Using data to help patients find Dr. Right

Published January 11, 2018

There’s mounting evidence that a long-term relationship with a primary care provider can mean the difference between preventing or keeping chronic conditions under control and ending up needing higher levels of care. For instance, a 2017 study in the journal BMJ found that older patients who stuck with a primary care provider (PCP) had nearly 13 percent fewer hospital admissions than those who didn’t have a long-term relationship with a PCPi. Another study in the journal Pediatrics found that children with the lowest continuity of care were nearly 60 percent more likely to visit the emergency department than those with the highest continuity of careii. But finding the right doctor can be difficult, given the typical information found in an online provider directory.

Highmark Blue Cross Blue Shield (BCBS) discovered that some members weren’t taking advantage of having a PCP. So the company has found a way to marry the power of computer algorithms with the familiarity of online dating to help patients find the right doctor. is an online tool that helps patients find a doctor whose approach to care matches their preferences, and more easily switch to that doctor. The tool is available now in Western Pennsylvania with plans to make it available to all Highmark BCBS markets in 2018.

“A lot of tools provide a lot of information that, in theory, help consumers find a doctor,” says Stacy Byers, director of digital marketing for Highmark BCBS. Lots of health insurers list a doctor’s specialty, board certifications, phone number, address and hospital affiliations. But that information can’t really predict a doctor and patient’s compatibility.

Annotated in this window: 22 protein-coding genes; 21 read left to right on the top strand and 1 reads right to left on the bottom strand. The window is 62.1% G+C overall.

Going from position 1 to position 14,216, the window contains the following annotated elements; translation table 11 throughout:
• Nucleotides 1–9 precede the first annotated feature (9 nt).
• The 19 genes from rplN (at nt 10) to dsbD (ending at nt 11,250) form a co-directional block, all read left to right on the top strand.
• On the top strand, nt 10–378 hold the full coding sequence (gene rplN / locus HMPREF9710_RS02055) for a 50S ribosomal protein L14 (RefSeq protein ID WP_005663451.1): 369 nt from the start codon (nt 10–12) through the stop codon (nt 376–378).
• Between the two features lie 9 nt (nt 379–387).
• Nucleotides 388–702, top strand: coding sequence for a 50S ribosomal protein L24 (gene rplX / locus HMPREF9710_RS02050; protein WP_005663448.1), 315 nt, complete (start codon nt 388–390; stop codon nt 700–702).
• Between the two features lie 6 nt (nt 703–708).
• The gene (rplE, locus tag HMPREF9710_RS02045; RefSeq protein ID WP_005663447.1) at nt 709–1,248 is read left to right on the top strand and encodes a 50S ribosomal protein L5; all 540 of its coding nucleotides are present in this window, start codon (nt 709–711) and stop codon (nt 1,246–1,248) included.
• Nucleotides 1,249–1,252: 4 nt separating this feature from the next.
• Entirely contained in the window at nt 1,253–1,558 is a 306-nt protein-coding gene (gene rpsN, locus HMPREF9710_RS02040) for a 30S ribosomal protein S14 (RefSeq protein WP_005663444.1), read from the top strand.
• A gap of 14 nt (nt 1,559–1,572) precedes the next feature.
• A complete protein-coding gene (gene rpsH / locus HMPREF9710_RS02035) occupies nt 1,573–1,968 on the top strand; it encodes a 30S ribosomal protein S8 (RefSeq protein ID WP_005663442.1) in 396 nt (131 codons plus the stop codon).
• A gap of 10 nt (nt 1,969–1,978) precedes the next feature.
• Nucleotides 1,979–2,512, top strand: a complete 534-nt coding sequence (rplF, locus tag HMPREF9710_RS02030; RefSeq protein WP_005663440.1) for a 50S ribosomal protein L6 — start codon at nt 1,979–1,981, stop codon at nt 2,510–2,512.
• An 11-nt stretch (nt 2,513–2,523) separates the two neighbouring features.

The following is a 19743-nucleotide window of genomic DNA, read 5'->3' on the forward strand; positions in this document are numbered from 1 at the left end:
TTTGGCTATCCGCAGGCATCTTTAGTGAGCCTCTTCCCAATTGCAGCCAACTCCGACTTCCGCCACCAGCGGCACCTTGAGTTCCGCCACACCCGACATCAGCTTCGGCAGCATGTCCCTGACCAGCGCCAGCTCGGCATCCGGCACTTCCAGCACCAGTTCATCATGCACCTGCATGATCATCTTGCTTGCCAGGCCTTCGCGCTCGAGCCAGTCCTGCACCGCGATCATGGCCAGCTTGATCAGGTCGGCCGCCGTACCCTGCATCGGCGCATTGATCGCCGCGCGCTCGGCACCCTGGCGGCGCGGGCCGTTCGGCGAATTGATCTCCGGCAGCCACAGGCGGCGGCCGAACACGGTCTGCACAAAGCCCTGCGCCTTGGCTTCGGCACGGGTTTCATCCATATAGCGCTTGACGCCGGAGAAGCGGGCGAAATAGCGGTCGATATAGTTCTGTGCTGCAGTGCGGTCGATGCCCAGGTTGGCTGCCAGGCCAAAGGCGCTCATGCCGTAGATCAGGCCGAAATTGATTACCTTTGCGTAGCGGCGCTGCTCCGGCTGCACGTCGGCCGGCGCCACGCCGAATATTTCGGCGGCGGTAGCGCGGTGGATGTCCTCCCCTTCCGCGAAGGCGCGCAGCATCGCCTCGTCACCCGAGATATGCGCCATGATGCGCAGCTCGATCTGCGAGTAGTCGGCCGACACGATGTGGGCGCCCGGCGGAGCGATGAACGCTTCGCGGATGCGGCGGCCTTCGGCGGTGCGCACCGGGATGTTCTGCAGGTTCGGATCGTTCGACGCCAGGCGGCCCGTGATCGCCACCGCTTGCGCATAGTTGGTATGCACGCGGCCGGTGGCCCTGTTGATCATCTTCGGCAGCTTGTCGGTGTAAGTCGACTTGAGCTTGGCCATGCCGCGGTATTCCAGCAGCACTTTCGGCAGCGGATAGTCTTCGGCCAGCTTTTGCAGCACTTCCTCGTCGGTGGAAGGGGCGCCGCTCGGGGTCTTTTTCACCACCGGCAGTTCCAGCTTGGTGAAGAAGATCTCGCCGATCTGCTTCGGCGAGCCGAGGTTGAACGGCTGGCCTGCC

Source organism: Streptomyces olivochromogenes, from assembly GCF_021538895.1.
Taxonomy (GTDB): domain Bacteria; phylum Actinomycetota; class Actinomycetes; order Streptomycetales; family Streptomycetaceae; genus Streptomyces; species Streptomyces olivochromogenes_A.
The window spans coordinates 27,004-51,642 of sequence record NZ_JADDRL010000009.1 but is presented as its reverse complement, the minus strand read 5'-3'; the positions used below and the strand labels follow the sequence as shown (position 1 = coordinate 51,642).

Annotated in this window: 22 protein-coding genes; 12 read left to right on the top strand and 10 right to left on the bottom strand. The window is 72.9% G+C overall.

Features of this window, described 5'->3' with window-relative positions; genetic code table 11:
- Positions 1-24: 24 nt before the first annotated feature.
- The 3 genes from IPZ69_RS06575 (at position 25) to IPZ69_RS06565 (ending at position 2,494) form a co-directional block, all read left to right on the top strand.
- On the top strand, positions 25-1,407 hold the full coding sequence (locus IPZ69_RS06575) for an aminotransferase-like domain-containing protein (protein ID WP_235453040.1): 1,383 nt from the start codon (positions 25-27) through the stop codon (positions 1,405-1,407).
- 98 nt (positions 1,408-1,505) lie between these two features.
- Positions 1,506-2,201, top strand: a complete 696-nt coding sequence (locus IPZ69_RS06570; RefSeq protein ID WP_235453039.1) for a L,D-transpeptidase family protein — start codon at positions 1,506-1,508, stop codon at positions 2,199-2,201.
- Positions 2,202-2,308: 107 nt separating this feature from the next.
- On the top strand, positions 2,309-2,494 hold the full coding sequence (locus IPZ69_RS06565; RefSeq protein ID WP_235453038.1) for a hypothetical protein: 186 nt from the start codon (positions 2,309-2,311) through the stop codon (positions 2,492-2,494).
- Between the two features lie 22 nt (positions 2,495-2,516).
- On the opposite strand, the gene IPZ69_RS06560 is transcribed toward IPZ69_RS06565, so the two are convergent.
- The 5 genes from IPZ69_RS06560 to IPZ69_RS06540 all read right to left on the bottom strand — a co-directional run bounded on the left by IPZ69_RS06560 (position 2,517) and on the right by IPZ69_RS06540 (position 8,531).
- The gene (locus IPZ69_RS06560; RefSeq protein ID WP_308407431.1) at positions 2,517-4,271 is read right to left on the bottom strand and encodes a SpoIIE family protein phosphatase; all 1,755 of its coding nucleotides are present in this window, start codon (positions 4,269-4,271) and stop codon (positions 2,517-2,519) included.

Byers says compatibility matters because sticking with the same doctor over time improves health outcomes. Patients who have satisfying relationships with their doctors are more likely to follow that doctor’s recommendations and be open to difficult discussions, such as those about mental health. Doctors are also looking for patients who will stay with them long term. It’s a win-win for both. But why use an online quiz to determine compatibility? Because, says Byers, “more and more people are comfortable using online tools, like for dating relationships.”

Doctor Matchup Sidebar InformationHere’s how it works: Highmark BCBS members go to and answer a series of questions about their healthcare preferences.

The entire quiz takes about 10 to 15 minutes and results in a list of nearby doctors who match a patient’s preferences. Byers says about 90 percent of the site’s visitors who get to the first question after entering their zip code complete the quiz; so far, that’s about 23,000 people. If they decide to switch to one of the doctors they’re matched with, a customer service representative finalizes the paperwork over the phone. Byers says it’s still early on, but users surveyed after taking the quiz have said the tool helped them find a new doctor or confirm their current doctor is a good match.

Behind the algorithm

Determining compatibility can be tricky, says Byers. “How do we ask the patient the right questions to make the match? How do we elicit authentic responses from doctors about their style?”

Byers says the tool’s designers developed a similar set of questions for patients and doctors and then tested those questions repeatedly with both groups. “We had to be thoughtful about the phrasing, especially,” she says. “But at the heart of it, we knew that physicians would want to answer authentically.” An algorithm then helps find matches.

Byers says the Highmark BCBS team hopes the tool not only increases patient satisfaction but boosts the likelihood they’ll see their primary care provider regularly. “Preventive care is a really critical component of long-term health,” says Byers. “We know that not all of our members take advantage of that kind of care.” Finding Dr. Right might just change that.


i Barker Isaac, Steventon Adam, Deeny Sarah R. Association between continuity of care in general practice and hospital admissions for ambulatory care sensitive conditions: cross sectional study of routinely collected, person level data BMJ 2017;356 :j84

ii Association of Lower Continuity of Care With Greater Risk of Emergency Department Use and Hospitalization in Children. Dimitri A. Christakis, Loren Mell, Thomas D. Koepsell, Frederick J. Zimmerman, Frederick A. Connell. Pediatrics Mar 2001, 107 (3) 524-529; DOI: 10.1542/peds.107.3.524